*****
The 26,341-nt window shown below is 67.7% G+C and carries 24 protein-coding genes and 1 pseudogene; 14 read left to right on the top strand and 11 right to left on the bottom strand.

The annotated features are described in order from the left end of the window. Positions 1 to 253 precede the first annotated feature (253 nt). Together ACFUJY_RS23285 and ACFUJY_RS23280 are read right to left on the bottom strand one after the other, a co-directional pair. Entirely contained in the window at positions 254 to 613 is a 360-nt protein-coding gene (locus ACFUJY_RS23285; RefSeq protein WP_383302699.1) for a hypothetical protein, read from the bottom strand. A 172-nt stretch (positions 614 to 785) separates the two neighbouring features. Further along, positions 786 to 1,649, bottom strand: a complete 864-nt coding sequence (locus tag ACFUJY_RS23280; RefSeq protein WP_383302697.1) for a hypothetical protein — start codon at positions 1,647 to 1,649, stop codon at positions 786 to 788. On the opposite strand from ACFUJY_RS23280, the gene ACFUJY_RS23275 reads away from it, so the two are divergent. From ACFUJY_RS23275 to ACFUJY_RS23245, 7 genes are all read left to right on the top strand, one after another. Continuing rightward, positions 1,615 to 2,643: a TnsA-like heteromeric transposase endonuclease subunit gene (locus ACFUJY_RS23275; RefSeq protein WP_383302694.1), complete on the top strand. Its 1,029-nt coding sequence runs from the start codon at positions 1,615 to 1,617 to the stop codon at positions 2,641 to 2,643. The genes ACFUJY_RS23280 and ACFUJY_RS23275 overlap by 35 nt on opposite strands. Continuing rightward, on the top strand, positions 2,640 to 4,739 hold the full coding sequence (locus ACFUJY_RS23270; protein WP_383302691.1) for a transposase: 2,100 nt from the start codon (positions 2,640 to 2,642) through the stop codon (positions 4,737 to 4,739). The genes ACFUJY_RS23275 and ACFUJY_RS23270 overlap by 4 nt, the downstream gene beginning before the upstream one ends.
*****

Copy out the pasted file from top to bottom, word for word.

The 26,341-nt window shown below is 67.7% G+C and carries 24 protein-coding genes and 1 pseudogene; 14 read left to right on the top strand and 11 right to left on the bottom strand.

The annotated features are described in order from the left end of the window. Positions 1 to 253 precede the first annotated feature (253 nt). Together ACFUJY_RS23285 and ACFUJY_RS23280 are read right to left on the bottom strand one after the other, a co-directional pair. Entirely contained in the window at positions 254 to 613 is a 360-nt protein-coding gene (locus ACFUJY_RS23285; RefSeq protein WP_383302699.1) for a hypothetical protein, read from the bottom strand. A 172-nt stretch (positions 614 to 785) separates the two neighbouring features. Further along, positions 786 to 1,649, bottom strand: a complete 864-nt coding sequence (locus tag ACFUJY_RS23280; RefSeq protein WP_383302697.1) for a hypothetical protein — start codon at positions 1,647 to 1,649, stop codon at positions 786 to 788. On the opposite strand from ACFUJY_RS23280, the gene ACFUJY_RS23275 reads away from it, so the two are divergent. From ACFUJY_RS23275 to ACFUJY_RS23245, 7 genes are all read left to right on the top strand, one after another. Continuing rightward, positions 1,615 to 2,643: a TnsA-like heteromeric transposase endonuclease subunit gene (locus ACFUJY_RS23275; RefSeq protein WP_383302694.1), complete on the top strand. Its 1,029-nt coding sequence runs from the start codon at positions 1,615 to 1,617 to the stop codon at positions 2,641 to 2,643. The genes ACFUJY_RS23280 and ACFUJY_RS23275 overlap by 35 nt on opposite strands. Continuing rightward, on the top strand, positions 2,640 to 4,739 hold the full coding sequence (locus ACFUJY_RS23270; protein WP_383302691.1) for a transposase: 2,100 nt from the start codon (positions 2,640 to 2,642) through the stop codon (positions 4,737 to 4,739). The genes ACFUJY_RS23275 and ACFUJY_RS23270 overlap by 4 nt, the downstream gene beginning before the upstream one ends.